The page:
It’s been about a billion years (1994 says Wikipedia) since intranets were invented. So by now you would think that organizations would have figured out how to best leverage their information+data+processes+users using the intranet as a focal point.
You would be wrong.
Sharing, searching, discussing and collaborating are the ways in which we perform work. But keep in mind that these actions are only part of the equation — workflows and approval routings make up the other half. All of these actions are performed upon or with a single unit of work — which, in the context of enterprise content management (ECM), is essentially information in the guise of a case or folder.
Today, many organizations are exploring better ways to enable more fluidity when it comes to these actions. They ponder how can we best link information, human and process?
The answer may lie in rethinking intranets. Traditionally speaking intranets are simply an extension of the enterprise network; some would add that they could be called private internets. But what happens when you start thinking non-traditionally? What happens when you layer in Web 2.0 and social elements?
From Document Sharing to Knowledge Sharing
Blogger and Theorist, Bertrand Duperrin has some interesting things to say regarding his “Theory of Intranet 2.0”. Essentially, he speculates that Intranet 2.0 allows organizations to generate new services and functions across all components of the intranet and that elements of the traditional intranet will be socialized.
This is really exciting. One of the most important elements of the work that I do is the conversational element. The work itself is information in the form of a document — but the conversation and knowledge sharing around that document is what enables me to make decisions. Wouldn’t it be cool to be able to capture that social-moment-in-time so that others could benefit from it? Perhaps it would inform future decisions, drive a transaction or exist as part of a business record. It would also help ensure governance in heavily regulated environments.
Elements of Intranets 2.0
While it is fun to theorize, the hardest part is always "how do you get there?" How do you create a next-gen intranet where your staff and partners can gather, share and work? How do you get to information+data+processes+users=knowledge+productivity?
There are 5 crucial elements that need to be in place in order to get to 2.0:
Information: Today, we all work with information. In fact, manipulating data and information into knowledge is some of the most important work that we do. In order for Intranet 2.0 to exist there needs to be an information super-structure in place. Staff members need unfettered access to information — and the information needs to be secured. This could exist within the framework of an ECM application.
Knowledge management: “Information wants to be free” — but frankly it can’t be. In order to ensure compliance and security, rules and regulations need to exist. Your knowledge management strategy should be inclusive of Intranet 2.0.
Community: Be sensitive when crafting your user’s intranet experience. Users are bringing consumerization into the workplace. Your intranet should be set up to deliver information dynamically and be comfortable for staff to work within. If staff like using it, a community will naturally form.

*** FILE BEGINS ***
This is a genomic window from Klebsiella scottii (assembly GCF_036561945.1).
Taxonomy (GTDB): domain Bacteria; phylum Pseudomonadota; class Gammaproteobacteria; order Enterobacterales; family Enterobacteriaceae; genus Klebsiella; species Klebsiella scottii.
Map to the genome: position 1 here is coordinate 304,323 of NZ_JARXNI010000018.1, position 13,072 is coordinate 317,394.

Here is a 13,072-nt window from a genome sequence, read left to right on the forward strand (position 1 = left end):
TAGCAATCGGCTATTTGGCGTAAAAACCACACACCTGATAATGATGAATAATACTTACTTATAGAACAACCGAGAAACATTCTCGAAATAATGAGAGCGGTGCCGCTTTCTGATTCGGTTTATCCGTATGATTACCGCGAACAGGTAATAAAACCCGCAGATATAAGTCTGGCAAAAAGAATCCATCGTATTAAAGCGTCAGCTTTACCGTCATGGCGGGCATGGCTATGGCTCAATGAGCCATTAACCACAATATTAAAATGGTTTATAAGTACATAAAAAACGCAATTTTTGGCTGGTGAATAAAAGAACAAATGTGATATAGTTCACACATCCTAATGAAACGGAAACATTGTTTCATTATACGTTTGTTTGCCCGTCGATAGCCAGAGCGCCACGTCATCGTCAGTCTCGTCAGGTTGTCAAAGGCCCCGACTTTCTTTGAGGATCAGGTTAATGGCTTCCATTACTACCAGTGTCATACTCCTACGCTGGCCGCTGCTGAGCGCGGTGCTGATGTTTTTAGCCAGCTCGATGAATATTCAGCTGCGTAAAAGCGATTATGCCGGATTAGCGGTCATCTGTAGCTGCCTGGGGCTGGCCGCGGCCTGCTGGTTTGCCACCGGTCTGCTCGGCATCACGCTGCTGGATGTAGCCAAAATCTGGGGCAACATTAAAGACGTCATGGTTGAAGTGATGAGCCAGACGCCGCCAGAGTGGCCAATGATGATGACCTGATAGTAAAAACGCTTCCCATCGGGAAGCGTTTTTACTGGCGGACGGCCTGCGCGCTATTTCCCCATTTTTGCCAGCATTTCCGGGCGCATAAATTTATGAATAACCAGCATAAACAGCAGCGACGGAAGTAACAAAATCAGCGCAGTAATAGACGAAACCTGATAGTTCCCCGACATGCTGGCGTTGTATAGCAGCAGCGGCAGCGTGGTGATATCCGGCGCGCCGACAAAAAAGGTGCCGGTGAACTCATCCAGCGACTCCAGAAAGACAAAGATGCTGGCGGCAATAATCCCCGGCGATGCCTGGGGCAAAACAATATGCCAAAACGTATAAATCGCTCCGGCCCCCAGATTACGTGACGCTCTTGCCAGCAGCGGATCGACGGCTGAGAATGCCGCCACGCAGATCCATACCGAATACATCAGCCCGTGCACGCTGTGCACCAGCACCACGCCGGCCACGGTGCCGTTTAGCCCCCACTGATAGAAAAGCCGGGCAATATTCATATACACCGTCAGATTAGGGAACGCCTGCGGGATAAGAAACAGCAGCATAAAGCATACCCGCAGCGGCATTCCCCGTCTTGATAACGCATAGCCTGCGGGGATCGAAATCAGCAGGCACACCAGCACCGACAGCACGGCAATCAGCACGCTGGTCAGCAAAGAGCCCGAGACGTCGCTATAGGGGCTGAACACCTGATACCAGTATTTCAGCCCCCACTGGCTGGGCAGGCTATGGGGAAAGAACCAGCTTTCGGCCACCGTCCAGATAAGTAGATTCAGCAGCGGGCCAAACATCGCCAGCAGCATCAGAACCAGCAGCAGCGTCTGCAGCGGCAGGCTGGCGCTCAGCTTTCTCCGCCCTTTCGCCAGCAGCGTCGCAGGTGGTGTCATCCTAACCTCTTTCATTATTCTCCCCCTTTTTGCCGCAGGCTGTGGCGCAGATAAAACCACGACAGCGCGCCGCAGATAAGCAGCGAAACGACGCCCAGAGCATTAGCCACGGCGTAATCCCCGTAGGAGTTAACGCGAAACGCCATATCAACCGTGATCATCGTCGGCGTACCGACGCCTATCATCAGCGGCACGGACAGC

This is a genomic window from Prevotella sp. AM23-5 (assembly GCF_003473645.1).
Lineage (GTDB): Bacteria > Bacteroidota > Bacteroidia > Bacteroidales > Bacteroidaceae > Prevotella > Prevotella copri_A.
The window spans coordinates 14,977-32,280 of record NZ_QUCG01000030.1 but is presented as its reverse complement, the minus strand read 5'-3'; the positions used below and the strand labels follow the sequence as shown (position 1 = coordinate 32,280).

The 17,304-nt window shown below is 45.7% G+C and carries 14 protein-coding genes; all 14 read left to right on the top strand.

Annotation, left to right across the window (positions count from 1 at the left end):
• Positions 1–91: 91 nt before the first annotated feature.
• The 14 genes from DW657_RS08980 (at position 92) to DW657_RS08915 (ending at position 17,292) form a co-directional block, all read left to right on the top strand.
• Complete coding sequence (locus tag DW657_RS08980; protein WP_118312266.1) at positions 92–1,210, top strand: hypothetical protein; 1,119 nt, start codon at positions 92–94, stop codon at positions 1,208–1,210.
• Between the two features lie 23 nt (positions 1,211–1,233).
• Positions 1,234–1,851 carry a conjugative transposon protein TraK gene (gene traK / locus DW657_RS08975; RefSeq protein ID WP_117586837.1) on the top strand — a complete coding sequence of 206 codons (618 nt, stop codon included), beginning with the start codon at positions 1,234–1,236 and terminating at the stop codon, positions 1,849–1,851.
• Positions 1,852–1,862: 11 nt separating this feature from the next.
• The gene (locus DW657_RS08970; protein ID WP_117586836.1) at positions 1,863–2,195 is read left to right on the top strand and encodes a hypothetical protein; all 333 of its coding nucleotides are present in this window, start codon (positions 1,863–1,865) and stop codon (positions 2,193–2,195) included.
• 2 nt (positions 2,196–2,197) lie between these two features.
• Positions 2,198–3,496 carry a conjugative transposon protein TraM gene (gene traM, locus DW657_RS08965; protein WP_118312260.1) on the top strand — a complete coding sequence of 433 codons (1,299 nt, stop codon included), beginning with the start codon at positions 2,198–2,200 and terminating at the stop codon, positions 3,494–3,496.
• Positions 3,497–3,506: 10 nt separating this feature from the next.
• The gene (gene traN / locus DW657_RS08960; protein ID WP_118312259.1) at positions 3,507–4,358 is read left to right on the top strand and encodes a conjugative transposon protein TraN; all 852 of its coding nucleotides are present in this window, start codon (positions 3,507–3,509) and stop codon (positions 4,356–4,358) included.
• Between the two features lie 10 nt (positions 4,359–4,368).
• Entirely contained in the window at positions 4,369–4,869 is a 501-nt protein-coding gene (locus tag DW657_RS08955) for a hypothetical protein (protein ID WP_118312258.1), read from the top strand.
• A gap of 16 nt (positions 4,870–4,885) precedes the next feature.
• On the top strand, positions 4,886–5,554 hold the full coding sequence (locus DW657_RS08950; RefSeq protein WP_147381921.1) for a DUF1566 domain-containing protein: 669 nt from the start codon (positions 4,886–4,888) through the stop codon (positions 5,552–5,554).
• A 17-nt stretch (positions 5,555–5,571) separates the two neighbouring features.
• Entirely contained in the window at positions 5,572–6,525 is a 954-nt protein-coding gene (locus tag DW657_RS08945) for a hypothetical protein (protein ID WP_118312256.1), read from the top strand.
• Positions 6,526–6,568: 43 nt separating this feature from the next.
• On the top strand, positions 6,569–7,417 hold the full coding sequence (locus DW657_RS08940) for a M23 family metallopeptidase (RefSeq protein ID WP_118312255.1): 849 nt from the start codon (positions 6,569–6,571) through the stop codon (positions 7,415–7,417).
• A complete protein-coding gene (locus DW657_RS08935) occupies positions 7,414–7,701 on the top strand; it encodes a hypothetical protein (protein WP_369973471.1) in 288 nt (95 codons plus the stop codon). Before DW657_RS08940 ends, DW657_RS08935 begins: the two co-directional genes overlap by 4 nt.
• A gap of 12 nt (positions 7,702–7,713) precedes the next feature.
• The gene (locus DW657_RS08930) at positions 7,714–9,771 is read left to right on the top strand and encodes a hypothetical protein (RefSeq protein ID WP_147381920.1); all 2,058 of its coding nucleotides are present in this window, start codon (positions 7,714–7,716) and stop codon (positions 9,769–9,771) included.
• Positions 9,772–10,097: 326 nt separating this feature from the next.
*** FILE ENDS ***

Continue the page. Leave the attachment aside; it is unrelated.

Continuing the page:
Process: Information drives process, or is produced as a result of process. There is a trend toward organizations pushing multi-functional, multi-departmental processes such as Hiring to their intranets. This makes a lot of sense. The information behind the process is stored in a central location but can be viewed, manipulated and approved dynamically depending on your role in the process. If important processes are "housed" on the intranet, staff will continue to use it.
Collaboration/social: The conversations around information and documents are the catalyst for decision making. If value in those conversations could be saved it would help future decision-making and research, not to mention compliance. Some organizations are using discussion modules as part of their ECM to manage that conversational content rather than a social platform. There is also a need to be able to reuse information as a knowledge-base that needs to be both searchable and allow for Q&A.
This new manner of thinking about and implementing intranets supported by an information superstructure and discussion layer will support decision making and productivity. This modality shift moves the notion of traditional intranet from private Website to collaborative communications accelerator.
Editor's Note: To read more by Kimberly, why not check out ECM + WCM = Your Portal Strategy
About the Author
Kimberly Samuelson joined Laserfiche in 2001 as a Regional Manager. She has served the company in several roles, including Creative Director and Director of Government Strategy. Kimberly specializes in developing and delivering compelling content about ECM as it relates to CIOs and other information management professionals. Ms. Samuelson is a 17-year software industry veteran and a frequent presenter at industry events. Her background combines extensive marketing and business development experience. She holds a Bachelor of Fine Arts degree from Rutgers University.
- SharePoint is Already Legacy
- Are You Too Old to Work in Tech? IT's Midlife Crisis
- Has Google Just Reinvented Gmail?
- What to Do When Yammer Adoption Stalls
- Is Your Information Architecture Ready for SharePoint 2013?
- Microsoft Lync Can Spy on Enterprise BYOD Use
- Discussion Point: Is There a Secret Sauce for Employee Engagement?